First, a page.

"Each State shall appoint, in such Manner as the Legislature thereof may direct, a Number of Electors ..." -- U.S. Constitution
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Endorsed by 2,110
State Legislators
In addition to 1,129 state legislative sponsors (shown above), 981 other legislators have cast recorded votes in favor of the National Popular Vote bill.
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Short Explanation
The National Popular Vote bill would guarantee a majority of the Electoral College to the presidential candidate who receives the most popular votes in all 50 states and the District of Columbia. The bill would reform the Electoral College so that the electoral vote in the Electoral College reflects the choice of the nation's voters for President of the United States.   more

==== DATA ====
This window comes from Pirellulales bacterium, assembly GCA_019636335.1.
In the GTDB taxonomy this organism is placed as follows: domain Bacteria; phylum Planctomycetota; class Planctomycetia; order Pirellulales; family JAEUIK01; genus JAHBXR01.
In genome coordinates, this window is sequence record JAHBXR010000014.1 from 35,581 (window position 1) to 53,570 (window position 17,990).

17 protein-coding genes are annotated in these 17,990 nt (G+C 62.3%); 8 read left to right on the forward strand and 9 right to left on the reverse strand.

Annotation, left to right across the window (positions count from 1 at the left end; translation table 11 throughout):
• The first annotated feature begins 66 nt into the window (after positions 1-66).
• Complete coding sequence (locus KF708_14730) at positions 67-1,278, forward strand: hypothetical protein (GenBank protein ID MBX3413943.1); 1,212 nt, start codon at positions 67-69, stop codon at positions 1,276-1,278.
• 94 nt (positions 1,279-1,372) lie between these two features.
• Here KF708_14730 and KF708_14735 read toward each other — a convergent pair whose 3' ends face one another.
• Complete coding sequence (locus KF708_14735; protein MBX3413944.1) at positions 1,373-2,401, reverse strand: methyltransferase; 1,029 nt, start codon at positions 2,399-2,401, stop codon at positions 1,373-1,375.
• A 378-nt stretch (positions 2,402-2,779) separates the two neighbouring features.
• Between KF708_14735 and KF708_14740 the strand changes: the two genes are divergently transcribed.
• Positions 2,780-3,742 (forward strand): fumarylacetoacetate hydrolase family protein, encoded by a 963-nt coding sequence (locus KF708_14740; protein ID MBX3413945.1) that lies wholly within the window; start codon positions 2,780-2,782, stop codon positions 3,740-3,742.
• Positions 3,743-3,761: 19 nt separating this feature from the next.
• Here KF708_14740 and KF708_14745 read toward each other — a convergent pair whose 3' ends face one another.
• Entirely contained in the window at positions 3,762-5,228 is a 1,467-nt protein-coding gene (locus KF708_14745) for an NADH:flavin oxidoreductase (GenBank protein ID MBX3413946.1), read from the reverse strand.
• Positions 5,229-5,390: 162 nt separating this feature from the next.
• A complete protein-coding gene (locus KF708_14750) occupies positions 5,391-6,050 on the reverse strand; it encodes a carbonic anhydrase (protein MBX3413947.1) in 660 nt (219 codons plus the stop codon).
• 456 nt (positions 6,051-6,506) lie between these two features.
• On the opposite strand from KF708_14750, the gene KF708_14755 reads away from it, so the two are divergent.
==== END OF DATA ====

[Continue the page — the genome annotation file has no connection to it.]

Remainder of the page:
11 Enactments
The National Popular Vote bill has been enacted into law in states possessing 165 electoral votes — 61% of the 270 electoral votes needed to activate the legislation.

  • Maryland - 10 votes
  • Massachusetts - 11
  • Washington - 12 votes
  • Vermont - 3 votes
  • Rhode Island - 4 votes
  • DC - 3 votes
  • Hawaii - 4 votes
  • New Jersey - 14 votes
  • Illinois - 20 votes
  • New York - 29 votes
  • California - 55 votes

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    Advisory Board
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    Birch Bayh (D–IN)
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    Tom Campbell (R–CA)
    Tom Downey (D–NY)
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    Jake Garn (R–UT)
    What Do You Think
    How should we elect the President?
    The candidate who gets the most votes in all 50 states.
    The current Electoral College system.

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    Chicago Tribune